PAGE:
About this ArticleMatthew Burger - 2022 May 18
On April 26, 2022, the HST data calibration and archive pipelines began producing a new Hubble Advanced Product (HAP) to be distributed through MAST. These are cross-visit, cross-proposal mosaics called Multi-Visit Mosaics (MVM), which combine public observations of fields observed multiple times by ACS and WFC3 into a set of products drizzled onto a common, pre-defined pixel grid. These new products complement the already existing HAP Single Visit Mosaics (SVM).
The sky has been divided into cells using a method similar to the PanSTARRS1 tessellation patterns. Cells are defined at two levels: Projection cells are 4.2º x 4.2º on a side and spaced 4º apart on the sky. Each projection cell is divided into a 21x21 grid of sky cells 0.2º on a side with 0.04" pixels. WFC3/IR mosaics are also produced at 0.12"/pixel scale. All sky cells within a projection cell share the same tangent WCS (i.e., the same CRVAL1, CRVAL2, and pixel size). This makes it easy to stitch together adjoining skycells when an object spans multiple skycells. Skycells from different projection cells cannot be stitched together, but the large overlap between projection cells should make the need to do this rare.
Products are created for each skycell, detector, and filter combination, designated a layer. All drizzled products in a layer share a common pixel grid which allows users to easily stack images through different filters. It does however make the individual fits files rather large. The footprint of each skycell is the smallest rectangular region that contains all the exposures in a skycell. STScI provides user tools in Python and a MAST API (both discussed below) to extract subsets of regions or patch together adjoining skycells. More details on the products including naming convensions and file formats can be found here.
The starting point for creating these products are the single-visit mosaics currently in the archive. When these underlying products are reprocessed (generally triggered by reprocessing of the standard pipeline products), the affected MVM skycells will also be reprocessed keeping the products up-to-date with the latest reference files and calibration software.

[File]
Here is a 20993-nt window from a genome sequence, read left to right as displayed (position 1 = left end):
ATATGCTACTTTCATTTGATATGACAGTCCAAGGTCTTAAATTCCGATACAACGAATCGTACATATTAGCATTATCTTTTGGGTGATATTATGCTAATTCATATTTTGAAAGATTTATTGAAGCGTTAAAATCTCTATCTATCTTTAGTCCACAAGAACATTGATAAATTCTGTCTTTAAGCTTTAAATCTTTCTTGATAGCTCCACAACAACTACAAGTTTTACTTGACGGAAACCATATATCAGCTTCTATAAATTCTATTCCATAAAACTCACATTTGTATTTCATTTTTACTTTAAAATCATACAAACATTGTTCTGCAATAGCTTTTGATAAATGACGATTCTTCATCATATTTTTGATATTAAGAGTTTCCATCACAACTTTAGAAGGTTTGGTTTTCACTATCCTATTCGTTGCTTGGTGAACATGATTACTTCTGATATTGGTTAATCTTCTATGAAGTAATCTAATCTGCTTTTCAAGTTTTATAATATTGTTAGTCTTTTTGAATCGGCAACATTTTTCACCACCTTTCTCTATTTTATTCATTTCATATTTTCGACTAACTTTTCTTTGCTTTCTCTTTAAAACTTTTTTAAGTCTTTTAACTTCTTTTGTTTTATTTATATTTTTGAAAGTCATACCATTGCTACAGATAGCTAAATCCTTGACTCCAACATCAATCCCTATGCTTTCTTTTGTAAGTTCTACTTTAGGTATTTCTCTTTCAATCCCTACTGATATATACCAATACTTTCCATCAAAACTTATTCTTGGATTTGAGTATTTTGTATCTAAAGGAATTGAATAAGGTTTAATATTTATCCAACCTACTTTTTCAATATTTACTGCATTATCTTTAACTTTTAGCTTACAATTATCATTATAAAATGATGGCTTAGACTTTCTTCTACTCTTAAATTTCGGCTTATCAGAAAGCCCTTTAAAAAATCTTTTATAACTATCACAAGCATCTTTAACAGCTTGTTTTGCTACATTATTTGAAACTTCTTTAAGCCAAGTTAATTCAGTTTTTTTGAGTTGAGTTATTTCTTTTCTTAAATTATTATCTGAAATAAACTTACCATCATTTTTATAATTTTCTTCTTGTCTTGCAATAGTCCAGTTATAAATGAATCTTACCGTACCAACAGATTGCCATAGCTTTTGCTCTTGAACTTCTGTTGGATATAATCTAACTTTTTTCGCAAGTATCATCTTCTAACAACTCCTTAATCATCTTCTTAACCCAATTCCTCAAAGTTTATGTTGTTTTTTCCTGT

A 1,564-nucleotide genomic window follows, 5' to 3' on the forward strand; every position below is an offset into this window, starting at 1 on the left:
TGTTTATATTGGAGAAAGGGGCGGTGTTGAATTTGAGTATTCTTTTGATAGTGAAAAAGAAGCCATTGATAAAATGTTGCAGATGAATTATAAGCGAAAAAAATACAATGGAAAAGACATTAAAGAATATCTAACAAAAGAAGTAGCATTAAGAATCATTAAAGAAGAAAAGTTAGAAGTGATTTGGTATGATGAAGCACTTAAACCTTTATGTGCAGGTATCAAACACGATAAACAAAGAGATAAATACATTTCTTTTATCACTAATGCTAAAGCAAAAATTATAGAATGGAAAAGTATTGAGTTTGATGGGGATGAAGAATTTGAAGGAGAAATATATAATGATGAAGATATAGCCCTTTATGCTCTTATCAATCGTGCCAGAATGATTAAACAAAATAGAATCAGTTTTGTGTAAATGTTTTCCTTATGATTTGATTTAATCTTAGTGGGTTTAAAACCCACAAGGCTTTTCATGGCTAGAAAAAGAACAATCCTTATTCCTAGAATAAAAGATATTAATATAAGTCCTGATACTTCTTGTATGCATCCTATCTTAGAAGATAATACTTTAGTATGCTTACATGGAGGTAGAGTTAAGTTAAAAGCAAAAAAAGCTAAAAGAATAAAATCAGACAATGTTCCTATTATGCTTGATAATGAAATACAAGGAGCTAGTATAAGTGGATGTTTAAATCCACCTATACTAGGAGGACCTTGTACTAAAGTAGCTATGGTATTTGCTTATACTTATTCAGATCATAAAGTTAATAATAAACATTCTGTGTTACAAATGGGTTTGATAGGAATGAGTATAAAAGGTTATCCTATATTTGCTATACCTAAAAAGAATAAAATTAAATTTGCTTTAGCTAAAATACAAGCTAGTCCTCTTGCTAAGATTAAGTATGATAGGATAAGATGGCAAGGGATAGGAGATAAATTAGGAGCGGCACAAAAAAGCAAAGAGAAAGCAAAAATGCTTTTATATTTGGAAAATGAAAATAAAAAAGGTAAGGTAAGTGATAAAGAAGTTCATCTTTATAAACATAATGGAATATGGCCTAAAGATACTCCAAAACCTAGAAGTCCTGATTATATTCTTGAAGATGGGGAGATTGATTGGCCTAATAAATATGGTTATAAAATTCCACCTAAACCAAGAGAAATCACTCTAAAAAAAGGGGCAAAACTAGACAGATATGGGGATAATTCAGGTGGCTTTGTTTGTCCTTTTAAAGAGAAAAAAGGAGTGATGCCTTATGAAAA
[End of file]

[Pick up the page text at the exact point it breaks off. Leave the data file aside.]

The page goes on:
Products are created in the pipeline for ACS/WFC and both the UVIS and IR detectors on WFC3 using all exposures meeting the following criteria:
- For ACS/WFC and WFC3/UVIS, the exposure files must be corrected for charge transfer effects (CTE) on the detectors; i.e., _flc.fits files must exist for the SVM products. Some subarrays with these detectors do not get CTE corrected and are not combined with CTE corrected exposures.
- Solar system (moving target) observations are not used as these cannot be correctly aligned to the Gaia catalog or other exposures.
- Grism observations are not included.
- All observations must be publicly available.
- Some exposures taken on gyros are not included, although an assessment of image quality is done internally in the software and some observations on gyros are deemed suitable for inclusion.
Currently all exposures of a field that meet these criteria are included in the products. For some fields with observations spanning a long time range this may not be appropriate. Therefore STScI provides tools in Python as part of the drizzlepac package for users to create custom mosaics using only the desired exposures. Documentation for MVM processing can be found at the drizzlepac documentation pages. MAST provides an API for requesting custom cutouts of MVMs including support for objects spanning multiple skycells. For example, this request will retrieve NGC 1569 which falls across two skycells. Click here for documentation about the HAPcut.MAST API.